You are here
Historic Marshall County Courthouse Museum and Genealogical Library
The Old Marshall County Courthouse is a proud and striking building that occupies the south side of the eastern end of Broadway Street, Marysville’s main commercial street. It is unique among Kansas courthouses in its construction and materiality.
The courthouse was designed by the prolific Milwaukee architect Henry C. Koch, who worked in a variety of historical styles and specialized in public buildings, including the design of twenty courthouses across the upper Midwest. He was a safe choice for the citizens of Marshall County. The program and function of Koch’s building is not too different from courthouses for other similarly sized Kansas counties. Mechanical and service functions are located in the lower level, set partially into the ground; the main level houses administrative offices; and the court and law enforcement facilities occupy the upper level. Romanesque Revival was a common style for Kansas courthouses of the time, but the material palette, detailing, and execution of Koch’s Richardsonian design set the Marshall County Courthouse apart. Like many Kansas buildings, the foundation and lowest level were built of locally available limestone, but above this level, unlike most similar structures, Koch’s building is rendered in monochromatic, rusty-red materials including hard-fired brick, with trim elements made of similarly colored sandstone and terra-cotta.
The body of the building consists of a singular rectilinear form with a tall hipped-roof that features strategically placed pedimented parapets. The building’s key distinguishing feature is its tower: the engaged, eight-sided, 100-foot-tall tower rises above the building’s main entrance. It is supported on four massive granite columns that create an exterior foyer for the building. Interior public spaces are faced with brightly colored enameled brick. The floors are made of decorative tiles. Shallowly vaulted masonry arches are supported on metal beams. On both the inside and outside, the building speaks of integrity, massiveness, and permanence.
This building is the county’s third courthouse. The first was a frame structure that had served as a church and a stable in the nearby town of Palmetto before being moved to Marysville in 1862 for use as a courthouse. It was replaced in 1874 by a more substantial and appropriate building. When this second courthouse burned in 1890, it was replaced by the building that is now known as the Old Courthouse. In the 1970s, county leaders began talking about replacing the county’s antiquated and inefficient third courthouse, a proposal met fervent resistance by Marysville residents. As a compromise, a one-story modern courthouse was built adjacent to the existing building, which was given over to the Marshall County Historical Society. It is now known as the Historic Marshall County Courthouse Museum and Genealogical Library and contains the offices of the Historical Society, exhibits illustrating the county’s history, and genealogical records. Despite the change in use, the interior spaces remain substantially unchanged. Key spaces and elements like the courtroom and the walk-in-safe are an integral part of the exhibits.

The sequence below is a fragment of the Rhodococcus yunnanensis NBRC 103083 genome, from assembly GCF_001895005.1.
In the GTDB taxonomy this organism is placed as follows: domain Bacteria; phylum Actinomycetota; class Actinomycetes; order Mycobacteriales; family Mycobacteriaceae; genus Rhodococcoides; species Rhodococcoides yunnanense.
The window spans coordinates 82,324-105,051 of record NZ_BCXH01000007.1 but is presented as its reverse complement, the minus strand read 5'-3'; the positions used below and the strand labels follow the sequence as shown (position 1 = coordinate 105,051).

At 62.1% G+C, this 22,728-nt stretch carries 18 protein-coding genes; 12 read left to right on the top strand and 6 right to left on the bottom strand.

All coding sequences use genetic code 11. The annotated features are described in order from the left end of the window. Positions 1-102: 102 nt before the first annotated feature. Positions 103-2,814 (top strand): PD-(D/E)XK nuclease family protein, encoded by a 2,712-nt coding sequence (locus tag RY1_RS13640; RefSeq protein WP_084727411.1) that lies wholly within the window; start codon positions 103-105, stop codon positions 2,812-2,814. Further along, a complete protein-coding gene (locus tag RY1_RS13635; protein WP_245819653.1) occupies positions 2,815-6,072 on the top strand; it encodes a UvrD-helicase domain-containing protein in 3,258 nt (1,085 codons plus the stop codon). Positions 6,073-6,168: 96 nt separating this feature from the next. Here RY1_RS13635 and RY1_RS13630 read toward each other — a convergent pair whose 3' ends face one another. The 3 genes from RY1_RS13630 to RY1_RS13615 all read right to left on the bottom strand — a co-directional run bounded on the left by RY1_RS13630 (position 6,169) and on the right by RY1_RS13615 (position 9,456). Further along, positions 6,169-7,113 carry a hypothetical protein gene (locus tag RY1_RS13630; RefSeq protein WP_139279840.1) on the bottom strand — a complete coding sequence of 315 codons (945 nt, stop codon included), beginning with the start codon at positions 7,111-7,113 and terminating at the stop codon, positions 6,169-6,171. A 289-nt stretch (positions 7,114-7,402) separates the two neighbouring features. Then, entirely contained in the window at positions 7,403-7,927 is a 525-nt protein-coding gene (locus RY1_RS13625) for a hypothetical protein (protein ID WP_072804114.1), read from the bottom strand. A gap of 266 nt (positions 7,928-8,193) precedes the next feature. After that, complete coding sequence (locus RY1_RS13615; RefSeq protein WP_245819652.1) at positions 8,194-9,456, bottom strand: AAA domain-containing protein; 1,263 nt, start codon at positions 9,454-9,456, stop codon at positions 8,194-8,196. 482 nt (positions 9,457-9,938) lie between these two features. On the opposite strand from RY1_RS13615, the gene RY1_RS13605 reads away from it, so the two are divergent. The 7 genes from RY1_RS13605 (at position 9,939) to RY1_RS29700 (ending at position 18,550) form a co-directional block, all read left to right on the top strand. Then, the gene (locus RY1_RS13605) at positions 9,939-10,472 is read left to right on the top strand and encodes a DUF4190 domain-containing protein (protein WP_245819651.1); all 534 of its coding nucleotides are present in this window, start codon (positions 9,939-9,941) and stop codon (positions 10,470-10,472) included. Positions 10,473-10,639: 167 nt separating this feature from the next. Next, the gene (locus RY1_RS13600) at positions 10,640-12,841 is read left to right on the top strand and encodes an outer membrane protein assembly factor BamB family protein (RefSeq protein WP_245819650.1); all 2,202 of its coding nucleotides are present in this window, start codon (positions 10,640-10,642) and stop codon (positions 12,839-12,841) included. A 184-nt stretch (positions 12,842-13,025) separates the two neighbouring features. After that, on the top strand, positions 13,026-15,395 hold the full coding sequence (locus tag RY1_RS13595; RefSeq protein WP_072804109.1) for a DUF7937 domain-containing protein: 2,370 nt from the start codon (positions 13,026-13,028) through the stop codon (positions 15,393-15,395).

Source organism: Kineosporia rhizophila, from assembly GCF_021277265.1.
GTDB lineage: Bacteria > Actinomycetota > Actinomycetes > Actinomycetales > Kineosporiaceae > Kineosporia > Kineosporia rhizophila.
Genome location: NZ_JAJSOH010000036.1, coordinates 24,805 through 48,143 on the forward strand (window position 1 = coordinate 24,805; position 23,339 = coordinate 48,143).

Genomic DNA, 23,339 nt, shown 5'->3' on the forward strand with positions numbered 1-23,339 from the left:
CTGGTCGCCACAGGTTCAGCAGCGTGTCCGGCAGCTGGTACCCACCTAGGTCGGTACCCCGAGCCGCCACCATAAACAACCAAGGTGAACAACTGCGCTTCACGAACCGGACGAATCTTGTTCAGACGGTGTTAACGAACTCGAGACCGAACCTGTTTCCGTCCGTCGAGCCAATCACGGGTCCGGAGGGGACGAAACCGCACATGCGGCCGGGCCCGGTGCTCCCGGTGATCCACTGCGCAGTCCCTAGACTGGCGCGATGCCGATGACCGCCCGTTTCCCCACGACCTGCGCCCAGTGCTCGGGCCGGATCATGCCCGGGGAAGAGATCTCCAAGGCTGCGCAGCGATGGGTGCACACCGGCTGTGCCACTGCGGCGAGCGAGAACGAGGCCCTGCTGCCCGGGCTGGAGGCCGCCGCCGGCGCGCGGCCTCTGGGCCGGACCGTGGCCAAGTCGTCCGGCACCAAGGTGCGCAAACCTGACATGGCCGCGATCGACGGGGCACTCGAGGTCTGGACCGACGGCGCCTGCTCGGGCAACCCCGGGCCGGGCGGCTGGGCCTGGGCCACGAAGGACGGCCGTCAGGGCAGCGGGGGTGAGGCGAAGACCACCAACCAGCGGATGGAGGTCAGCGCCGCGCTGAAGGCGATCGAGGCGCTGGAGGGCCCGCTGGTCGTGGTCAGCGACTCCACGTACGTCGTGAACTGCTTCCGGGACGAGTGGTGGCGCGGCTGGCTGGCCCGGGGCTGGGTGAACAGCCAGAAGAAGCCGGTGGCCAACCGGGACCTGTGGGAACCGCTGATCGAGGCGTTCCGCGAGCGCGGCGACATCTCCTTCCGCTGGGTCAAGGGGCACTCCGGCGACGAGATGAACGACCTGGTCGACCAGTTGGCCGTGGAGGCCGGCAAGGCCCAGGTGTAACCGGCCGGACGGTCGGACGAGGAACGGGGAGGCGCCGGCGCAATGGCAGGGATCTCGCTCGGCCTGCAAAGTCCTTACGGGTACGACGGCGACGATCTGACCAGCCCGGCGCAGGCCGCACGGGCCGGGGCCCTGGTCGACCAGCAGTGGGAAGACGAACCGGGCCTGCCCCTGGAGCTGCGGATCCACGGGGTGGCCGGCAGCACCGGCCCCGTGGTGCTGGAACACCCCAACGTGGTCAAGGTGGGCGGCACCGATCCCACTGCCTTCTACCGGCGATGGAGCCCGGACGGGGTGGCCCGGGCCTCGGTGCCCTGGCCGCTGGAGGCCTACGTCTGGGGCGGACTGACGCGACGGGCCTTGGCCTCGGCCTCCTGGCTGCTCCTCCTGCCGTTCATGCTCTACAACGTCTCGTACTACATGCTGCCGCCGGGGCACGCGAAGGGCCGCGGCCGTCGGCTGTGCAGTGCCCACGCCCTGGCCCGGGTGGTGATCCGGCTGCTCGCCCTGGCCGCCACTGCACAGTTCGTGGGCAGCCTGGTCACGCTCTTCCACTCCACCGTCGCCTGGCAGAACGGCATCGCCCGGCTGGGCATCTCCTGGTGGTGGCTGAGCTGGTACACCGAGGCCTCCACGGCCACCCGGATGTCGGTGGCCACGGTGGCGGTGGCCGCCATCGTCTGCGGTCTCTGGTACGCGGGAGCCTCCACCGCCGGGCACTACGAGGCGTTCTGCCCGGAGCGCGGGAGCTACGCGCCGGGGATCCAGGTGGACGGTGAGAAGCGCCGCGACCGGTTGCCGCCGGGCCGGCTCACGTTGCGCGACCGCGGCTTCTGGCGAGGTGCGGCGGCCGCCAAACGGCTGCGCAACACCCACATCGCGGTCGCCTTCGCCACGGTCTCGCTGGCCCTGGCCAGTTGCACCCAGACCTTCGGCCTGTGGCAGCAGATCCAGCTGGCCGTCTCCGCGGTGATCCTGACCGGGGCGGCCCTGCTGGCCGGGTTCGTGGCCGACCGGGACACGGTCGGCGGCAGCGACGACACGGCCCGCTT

The Old Courthouse remains an important symbol for the City of Marysville. The city played an important role in the development of the region, and some of the artifacts exhibited in the building include a preserved stable that was used by the Pony Express and a re-creation of the kind of earthen house, or soddie, that was home to many early settlers.
Pankratz, Richard, “(Old) Marshall County Courthouse,” Marshall County, Kansas. National Register of Historic Places Inventory-Nomination Form, 1974. National Park Service, U.S. Department of the Interior, Washington, D.C.
If SAH Archipedia has been useful to you, please consider supporting it.
SAH Archipedia tells the story of the United States through its buildings, landscapes, and cities. This freely available resource empowers the public with authoritative knowledge that deepens their understanding and appreciation of the built environment. But the Society of Architectural Historians, which created SAH Archipedia with University of Virginia Press, needs your support to maintain the high-caliber research, writing, photography, cartography, editing, design, and programming that make SAH Archipedia a trusted online resource available to all who value the history of place, heritage tourism, and learning.